To celebrate Earth Day, observed on April 22 every year worldwide, here’s a video posted at the Guardian of a newly built train in Japan that levitates on magnets and is designed to transport commuters at a speed of 500 kilometers (310 miles) per hour.
A similar train in the U.S. would get you from Cleveland to Chicago in about an hour. That would mean Cleveland to Akron in something like 5 minutes, Cleveland to Columbus in about 20, and Cleveland to Cincinnati in about 35 in case anyone ever wanted to go to the Deep South.
Think of how good it would be for the Cavs if it only took LeBron 5 minutes to get from home to work.
Of course, in theory, there’s no reason we can’t have trains like this in the US. Practically, though, it’s a different story; one that’s sad and inspiring at the same time.
“Extraordinary people survive under the most terrible circumstances and they become more extraordinary because of it.” ― Robertson Davies ————— Three years ago it was Richardson and Weeden. Last year it was Gilbert and Manziel. This year the Browns have a pair of first-round picks yet again and whether the third time’s a charm or […]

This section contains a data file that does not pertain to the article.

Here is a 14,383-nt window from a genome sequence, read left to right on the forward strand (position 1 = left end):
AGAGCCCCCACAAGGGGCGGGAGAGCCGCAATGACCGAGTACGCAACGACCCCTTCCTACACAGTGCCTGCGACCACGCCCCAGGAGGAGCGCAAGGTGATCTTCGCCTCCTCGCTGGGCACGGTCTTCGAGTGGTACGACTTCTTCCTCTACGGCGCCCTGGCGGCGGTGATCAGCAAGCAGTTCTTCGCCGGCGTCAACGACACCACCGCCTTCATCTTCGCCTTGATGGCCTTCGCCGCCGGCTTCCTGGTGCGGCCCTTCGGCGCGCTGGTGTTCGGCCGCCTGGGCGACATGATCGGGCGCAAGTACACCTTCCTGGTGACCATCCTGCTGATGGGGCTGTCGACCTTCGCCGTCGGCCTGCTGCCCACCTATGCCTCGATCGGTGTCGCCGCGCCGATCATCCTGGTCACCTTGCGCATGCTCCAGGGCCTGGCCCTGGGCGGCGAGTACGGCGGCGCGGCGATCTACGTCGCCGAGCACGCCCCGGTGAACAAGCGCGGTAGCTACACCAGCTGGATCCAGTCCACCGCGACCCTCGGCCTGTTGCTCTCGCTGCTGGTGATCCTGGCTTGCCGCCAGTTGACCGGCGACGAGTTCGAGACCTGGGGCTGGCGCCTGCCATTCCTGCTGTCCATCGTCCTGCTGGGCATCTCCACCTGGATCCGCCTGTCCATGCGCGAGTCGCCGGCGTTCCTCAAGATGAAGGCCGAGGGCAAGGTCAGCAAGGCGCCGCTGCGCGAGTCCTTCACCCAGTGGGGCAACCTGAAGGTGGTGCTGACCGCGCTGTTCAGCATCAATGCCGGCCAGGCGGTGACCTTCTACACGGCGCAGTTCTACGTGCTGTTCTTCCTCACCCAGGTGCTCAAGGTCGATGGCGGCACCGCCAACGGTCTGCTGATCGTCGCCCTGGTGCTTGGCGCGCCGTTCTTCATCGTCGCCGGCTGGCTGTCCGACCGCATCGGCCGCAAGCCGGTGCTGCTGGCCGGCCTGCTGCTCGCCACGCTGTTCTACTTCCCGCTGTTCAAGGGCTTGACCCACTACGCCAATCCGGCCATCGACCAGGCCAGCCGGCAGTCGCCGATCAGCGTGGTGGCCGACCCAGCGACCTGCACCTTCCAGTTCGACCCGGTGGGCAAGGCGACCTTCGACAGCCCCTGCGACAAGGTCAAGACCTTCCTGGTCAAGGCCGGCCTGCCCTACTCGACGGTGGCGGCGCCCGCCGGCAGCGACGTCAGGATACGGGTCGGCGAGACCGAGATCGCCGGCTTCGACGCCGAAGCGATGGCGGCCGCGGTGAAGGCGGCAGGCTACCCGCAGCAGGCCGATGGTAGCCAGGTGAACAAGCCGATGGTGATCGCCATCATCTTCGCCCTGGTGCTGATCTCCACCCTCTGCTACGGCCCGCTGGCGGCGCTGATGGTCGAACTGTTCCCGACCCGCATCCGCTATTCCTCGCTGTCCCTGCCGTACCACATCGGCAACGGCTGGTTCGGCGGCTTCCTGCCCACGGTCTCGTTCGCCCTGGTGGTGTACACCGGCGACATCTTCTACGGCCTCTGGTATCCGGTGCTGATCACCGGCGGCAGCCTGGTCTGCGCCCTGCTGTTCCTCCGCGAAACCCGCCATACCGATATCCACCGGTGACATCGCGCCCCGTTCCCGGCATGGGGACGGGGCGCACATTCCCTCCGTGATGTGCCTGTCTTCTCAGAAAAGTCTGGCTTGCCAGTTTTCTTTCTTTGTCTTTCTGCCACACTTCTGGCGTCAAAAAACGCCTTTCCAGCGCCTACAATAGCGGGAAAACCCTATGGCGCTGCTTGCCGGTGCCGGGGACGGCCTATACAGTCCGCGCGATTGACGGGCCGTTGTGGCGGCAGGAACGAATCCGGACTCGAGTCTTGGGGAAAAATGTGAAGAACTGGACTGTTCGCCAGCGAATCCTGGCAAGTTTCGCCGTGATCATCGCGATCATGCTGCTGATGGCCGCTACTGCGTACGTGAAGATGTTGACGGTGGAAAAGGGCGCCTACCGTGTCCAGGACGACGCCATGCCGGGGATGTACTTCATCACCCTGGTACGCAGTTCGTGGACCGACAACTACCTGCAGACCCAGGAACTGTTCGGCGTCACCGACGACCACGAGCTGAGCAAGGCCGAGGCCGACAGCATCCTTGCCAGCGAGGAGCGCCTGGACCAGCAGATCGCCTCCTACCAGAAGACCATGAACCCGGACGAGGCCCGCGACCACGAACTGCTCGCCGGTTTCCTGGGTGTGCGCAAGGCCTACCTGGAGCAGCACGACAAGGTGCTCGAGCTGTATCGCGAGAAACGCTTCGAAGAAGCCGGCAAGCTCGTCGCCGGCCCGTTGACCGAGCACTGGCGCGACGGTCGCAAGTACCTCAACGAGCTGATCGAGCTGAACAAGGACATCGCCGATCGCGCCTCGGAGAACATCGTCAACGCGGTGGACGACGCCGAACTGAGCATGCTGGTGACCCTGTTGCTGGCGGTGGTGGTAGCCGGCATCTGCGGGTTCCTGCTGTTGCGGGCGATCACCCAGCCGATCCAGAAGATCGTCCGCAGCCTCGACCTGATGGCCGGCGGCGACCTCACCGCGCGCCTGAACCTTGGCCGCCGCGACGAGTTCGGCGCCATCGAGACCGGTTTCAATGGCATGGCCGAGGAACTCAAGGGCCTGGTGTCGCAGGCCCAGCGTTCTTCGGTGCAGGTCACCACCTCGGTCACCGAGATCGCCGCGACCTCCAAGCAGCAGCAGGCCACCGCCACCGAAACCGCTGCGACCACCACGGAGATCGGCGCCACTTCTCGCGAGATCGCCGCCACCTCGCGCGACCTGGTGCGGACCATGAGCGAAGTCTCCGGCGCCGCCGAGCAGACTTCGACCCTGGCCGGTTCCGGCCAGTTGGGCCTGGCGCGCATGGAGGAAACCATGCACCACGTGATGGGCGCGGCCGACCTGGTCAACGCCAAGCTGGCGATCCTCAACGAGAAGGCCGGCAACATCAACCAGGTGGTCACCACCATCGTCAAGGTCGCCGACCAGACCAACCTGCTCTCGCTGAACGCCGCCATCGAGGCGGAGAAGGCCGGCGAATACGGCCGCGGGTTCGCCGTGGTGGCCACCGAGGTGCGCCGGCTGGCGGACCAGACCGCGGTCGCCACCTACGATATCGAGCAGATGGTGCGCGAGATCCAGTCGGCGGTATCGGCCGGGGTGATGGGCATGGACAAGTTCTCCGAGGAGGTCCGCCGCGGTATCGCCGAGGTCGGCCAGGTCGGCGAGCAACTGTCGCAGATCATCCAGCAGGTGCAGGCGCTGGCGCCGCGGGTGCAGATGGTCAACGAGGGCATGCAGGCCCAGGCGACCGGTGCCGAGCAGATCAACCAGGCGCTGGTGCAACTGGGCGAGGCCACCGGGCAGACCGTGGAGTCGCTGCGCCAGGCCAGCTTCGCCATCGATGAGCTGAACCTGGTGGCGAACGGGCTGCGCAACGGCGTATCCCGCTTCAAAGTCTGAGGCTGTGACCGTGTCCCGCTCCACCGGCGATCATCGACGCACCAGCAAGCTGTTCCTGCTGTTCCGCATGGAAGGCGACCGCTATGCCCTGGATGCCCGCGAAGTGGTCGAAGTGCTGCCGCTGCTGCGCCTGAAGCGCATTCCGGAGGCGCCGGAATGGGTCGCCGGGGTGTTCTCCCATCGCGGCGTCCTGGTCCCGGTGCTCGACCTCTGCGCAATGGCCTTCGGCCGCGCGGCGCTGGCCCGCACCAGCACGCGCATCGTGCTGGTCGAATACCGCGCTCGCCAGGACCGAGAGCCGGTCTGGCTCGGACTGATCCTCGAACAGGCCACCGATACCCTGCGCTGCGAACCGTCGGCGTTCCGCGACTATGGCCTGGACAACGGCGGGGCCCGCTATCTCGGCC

It’s opening day in Cleveland again, so it’s time for another round of conversations about the Major League Baseball club named the “Indians” and its redfaced logo Chief Wahoo, the only mainstream pro-sports logo in the Western world that caricaturizes a race of people. On opening day in Cleveland last April, Wahoo and the “Indians” […]
Last week the Browns made national headlines and put the local news cycle on freeze with a heavily promoted “rebranding” that turned out not to be a rebranding at all. For all the many ways this offseason has somehow again plunged the franchise to new depths of league-laughingstock status, the “rebranding” episode was actually glorious, […]
The rapid rise of the self-storage industry in the U.S. is a mainly dire phenomenon; a function of unchecked consumerism, consumption and inequality. While a growing number of Americans suffer in increasingly worse economic conditions, those on the other side of the divide continue to accumulate more stuff than they know what to do with. What doesn’t […]